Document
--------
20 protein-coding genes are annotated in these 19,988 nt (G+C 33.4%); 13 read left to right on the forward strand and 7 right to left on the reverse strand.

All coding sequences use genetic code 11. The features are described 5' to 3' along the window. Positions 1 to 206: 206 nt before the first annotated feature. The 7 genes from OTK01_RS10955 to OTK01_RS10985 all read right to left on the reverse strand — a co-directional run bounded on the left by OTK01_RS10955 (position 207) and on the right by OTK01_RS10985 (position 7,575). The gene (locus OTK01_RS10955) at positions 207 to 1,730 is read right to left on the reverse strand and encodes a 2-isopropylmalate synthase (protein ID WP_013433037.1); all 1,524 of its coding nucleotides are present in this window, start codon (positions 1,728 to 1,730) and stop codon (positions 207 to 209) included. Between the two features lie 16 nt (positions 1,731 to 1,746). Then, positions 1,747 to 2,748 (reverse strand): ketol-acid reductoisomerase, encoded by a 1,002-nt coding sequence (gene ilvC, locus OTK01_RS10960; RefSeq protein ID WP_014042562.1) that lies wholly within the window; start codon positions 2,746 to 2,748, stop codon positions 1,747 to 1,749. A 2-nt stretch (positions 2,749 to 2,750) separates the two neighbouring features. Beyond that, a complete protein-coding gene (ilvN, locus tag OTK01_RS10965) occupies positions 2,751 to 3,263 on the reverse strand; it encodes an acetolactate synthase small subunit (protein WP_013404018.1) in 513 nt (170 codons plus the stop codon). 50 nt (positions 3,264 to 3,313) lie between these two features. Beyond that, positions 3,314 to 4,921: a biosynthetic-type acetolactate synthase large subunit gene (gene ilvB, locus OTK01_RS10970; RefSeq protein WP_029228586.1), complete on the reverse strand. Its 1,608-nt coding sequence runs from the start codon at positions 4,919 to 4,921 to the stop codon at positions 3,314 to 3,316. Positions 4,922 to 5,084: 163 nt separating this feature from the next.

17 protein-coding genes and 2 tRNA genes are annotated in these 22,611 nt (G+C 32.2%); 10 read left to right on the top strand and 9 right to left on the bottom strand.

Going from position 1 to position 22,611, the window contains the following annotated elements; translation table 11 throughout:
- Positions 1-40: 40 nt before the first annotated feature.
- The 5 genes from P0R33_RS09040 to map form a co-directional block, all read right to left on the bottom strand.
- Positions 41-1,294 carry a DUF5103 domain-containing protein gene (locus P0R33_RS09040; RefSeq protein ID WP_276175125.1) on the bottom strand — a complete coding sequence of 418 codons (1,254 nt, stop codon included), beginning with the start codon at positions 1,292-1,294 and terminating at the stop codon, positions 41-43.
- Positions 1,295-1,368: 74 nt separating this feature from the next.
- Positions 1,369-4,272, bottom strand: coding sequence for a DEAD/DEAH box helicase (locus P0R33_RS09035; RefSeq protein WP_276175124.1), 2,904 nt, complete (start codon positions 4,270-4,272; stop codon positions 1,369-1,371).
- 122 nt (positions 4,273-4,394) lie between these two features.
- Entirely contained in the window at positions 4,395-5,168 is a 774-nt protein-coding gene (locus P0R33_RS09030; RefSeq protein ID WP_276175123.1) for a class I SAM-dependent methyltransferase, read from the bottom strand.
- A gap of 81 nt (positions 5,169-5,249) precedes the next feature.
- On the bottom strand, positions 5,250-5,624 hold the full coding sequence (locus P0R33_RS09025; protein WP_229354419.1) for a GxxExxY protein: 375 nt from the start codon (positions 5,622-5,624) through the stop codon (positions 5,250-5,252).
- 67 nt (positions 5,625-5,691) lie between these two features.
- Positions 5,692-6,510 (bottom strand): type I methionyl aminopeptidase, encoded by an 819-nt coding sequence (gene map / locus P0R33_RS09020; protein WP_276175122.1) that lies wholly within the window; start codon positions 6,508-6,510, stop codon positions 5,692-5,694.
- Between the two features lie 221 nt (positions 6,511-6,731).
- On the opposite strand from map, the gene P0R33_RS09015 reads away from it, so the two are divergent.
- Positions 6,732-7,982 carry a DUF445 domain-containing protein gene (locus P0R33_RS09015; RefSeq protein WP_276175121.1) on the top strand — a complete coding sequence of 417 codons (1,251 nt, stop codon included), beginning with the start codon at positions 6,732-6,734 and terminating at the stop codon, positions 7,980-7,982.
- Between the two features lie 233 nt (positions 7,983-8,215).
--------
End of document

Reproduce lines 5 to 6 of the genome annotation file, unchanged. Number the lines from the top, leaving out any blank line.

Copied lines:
- Positions 1-40: 40 nt before the first annotated feature.
- The 5 genes from P0R33_RS09040 to map form a co-directional block, all read right to left on the bottom strand.